One Trader's Plan To Not Let The French Election Ruin His Weekend
It's another one of 'those' weekends again, but as Bloomberg's Mark Cudmore notes, anecdotally, FX traders are significantly less excited by the French presidential election than the commentariat (may exacerbate the reaction to any surprise, though it doesn’t increase its likelihood). With options activity at record highs, what should be the game plan for the weekend if you’re a European-based investor?
In the last week of trading before the French election, investors increased bets for European stock volatility, sending the volume of VStoxx Index (European VIX) call options to a record.
The measure that tracks expectations for turbulence in euro-area shares is set for a fifth straight weekly gain, the longest streak since 2014. It hit its highest level since the aftermath of the Brexit vote, but as Mark Cudmore explains, with so much hedging activity, perhaps there is another way...
Bank strategists and sales people are almost as hyped up as journalists about this vote. However, those who actually manage risk aren’t rushing to alter their usual working habits for Sunday’s election.
Every major bank mans the early Monday Auckland FX opening as standard practice. Given the dearth of liquidity, most traders in Europe see little benefit from getting involved in those early hours.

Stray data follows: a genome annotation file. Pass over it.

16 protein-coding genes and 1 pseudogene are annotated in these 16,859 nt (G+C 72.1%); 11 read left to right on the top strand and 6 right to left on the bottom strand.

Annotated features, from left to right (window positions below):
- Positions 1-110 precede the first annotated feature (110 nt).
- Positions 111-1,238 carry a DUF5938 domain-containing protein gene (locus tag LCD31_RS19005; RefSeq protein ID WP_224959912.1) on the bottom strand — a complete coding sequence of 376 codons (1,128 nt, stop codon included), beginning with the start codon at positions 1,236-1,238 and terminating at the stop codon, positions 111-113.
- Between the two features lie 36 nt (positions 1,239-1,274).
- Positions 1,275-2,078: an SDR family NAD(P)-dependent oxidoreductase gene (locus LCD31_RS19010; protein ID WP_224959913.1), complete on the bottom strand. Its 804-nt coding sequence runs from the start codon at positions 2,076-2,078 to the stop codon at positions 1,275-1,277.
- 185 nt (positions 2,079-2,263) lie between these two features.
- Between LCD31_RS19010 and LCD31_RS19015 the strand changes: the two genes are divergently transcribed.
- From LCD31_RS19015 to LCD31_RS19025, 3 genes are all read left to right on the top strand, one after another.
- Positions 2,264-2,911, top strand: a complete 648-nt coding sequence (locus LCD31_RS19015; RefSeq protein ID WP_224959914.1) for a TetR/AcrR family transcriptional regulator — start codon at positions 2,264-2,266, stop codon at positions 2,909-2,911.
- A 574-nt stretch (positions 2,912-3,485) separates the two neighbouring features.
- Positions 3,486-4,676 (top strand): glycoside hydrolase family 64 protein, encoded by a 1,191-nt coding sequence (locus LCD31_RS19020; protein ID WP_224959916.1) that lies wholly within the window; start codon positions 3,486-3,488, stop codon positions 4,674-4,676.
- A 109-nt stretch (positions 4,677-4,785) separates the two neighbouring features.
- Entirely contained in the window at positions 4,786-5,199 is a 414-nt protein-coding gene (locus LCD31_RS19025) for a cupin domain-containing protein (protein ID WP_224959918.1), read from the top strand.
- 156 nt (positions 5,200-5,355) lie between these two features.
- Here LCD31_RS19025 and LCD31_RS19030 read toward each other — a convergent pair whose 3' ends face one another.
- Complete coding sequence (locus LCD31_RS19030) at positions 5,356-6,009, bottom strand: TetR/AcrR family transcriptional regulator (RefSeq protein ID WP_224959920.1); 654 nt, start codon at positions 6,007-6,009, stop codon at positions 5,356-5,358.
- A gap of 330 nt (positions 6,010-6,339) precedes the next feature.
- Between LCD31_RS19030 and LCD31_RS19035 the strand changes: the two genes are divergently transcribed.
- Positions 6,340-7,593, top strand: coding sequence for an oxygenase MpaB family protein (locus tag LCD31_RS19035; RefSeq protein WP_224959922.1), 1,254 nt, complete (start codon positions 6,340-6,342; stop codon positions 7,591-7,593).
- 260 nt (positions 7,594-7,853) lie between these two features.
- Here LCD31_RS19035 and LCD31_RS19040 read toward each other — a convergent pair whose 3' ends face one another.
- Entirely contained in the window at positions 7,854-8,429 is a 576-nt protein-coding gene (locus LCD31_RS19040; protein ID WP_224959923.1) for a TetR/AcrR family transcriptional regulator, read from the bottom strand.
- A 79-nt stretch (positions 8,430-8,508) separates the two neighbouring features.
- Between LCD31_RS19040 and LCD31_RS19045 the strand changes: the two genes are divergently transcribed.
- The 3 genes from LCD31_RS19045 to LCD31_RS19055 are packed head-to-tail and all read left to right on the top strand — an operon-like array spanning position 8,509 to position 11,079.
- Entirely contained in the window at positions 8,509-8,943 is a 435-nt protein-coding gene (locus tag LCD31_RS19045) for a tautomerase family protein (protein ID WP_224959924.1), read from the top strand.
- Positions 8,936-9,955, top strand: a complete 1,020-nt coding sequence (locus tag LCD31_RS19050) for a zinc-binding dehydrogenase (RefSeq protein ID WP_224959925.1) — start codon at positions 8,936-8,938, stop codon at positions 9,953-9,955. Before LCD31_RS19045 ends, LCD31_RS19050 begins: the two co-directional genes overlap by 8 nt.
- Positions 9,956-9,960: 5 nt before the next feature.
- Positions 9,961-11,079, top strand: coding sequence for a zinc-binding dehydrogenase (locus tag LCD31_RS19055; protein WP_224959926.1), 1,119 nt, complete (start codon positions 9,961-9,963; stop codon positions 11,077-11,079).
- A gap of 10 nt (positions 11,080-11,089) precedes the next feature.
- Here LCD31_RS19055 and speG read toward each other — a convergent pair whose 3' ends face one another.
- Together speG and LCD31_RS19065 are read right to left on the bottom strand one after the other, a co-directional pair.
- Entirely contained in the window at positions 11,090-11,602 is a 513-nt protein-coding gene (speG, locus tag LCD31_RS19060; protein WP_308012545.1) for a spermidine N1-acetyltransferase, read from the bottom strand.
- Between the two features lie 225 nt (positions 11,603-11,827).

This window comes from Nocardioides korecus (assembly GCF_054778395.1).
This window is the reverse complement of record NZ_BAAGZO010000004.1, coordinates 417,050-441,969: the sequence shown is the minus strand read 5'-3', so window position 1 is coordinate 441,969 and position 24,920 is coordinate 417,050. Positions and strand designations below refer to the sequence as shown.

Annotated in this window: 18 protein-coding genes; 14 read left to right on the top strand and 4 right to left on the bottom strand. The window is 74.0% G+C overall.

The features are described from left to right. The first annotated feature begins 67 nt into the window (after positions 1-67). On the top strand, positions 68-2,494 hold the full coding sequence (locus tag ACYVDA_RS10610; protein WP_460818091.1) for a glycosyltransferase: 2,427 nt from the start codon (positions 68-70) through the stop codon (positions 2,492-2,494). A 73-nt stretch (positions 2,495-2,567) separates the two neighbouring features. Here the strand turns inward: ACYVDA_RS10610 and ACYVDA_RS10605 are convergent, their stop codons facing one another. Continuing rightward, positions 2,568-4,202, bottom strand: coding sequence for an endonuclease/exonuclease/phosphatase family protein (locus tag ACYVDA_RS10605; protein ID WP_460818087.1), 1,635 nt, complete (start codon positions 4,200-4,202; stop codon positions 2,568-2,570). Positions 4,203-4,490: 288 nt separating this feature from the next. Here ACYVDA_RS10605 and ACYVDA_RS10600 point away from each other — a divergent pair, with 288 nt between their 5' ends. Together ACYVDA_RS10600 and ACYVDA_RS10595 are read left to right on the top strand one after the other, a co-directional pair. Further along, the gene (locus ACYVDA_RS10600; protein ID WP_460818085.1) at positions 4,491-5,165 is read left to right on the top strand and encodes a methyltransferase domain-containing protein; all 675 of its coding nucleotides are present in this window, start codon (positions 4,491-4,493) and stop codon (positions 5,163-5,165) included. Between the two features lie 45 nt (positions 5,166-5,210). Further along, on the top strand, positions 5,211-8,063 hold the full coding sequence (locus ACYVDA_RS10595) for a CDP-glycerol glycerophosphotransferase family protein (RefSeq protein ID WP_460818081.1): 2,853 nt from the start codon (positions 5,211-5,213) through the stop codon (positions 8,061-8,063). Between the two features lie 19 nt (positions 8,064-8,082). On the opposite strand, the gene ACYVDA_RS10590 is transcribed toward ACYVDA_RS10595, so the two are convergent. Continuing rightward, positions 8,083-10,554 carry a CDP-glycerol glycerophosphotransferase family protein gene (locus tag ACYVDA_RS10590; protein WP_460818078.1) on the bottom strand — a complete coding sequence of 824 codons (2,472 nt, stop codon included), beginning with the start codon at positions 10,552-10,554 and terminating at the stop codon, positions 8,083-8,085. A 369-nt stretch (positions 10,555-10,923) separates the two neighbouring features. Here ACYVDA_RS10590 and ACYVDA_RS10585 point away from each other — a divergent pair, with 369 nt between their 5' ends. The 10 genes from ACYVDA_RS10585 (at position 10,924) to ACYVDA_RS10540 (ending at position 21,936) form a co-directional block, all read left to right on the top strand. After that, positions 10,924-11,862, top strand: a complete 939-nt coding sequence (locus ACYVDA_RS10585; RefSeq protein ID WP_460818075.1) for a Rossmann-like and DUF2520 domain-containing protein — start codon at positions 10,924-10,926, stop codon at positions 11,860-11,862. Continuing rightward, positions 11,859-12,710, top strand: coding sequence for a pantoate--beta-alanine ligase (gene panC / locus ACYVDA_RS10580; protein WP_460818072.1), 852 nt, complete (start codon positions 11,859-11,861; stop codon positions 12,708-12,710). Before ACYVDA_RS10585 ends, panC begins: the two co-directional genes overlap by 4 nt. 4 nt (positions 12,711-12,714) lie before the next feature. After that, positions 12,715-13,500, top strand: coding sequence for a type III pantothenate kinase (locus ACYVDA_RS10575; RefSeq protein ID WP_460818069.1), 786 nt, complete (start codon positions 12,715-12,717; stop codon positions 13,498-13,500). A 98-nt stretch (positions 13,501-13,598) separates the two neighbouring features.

I sympathize. I expect the event to be anti-climactic and positive for markets. As one reader replied, even negative outcomes may be faded as the narrative quickly shifts to focus on the fact that neither Le Pen nor Melenchon would have the parliamentary support to call a referendum on the euro anyway.
So, what should be the game plan for the weekend if you’re a European-based investor?
- Enjoy your Saturday. No polls can be published after Friday midnight
- Enjoy most of your Sunday. Don’t worry about early turnout information. It would have to provide some tremendous shock to seriously change the outcome and there’s no market to react anyway. If you’re based in the U.K., there’s an exciting FA Cup semi-final to watch
At 8 p.m. in Paris on Sunday you can check your phone for preliminary projections
- If Macron and Fillon look set for a run-off, prepare for a significant risk rally on Monday
- If Le Pen looks like getting more than 30%, or Melenchon is within 2% of the top two spots, stay tuned to the action.
- If the results point to anything else, stop worrying and enjoy your evening
It’s only if Le Pen eventually wins more than 35% of the vote or Melenchon gets through to the second round that markets will react badly. Even then, don’t let any extreme euro move panic you.
If it crashes too far on low liquidity, that move will be partially faded by the European day.
Notably, options market implied distribution is tilted to a positive shift in the euro over the next week...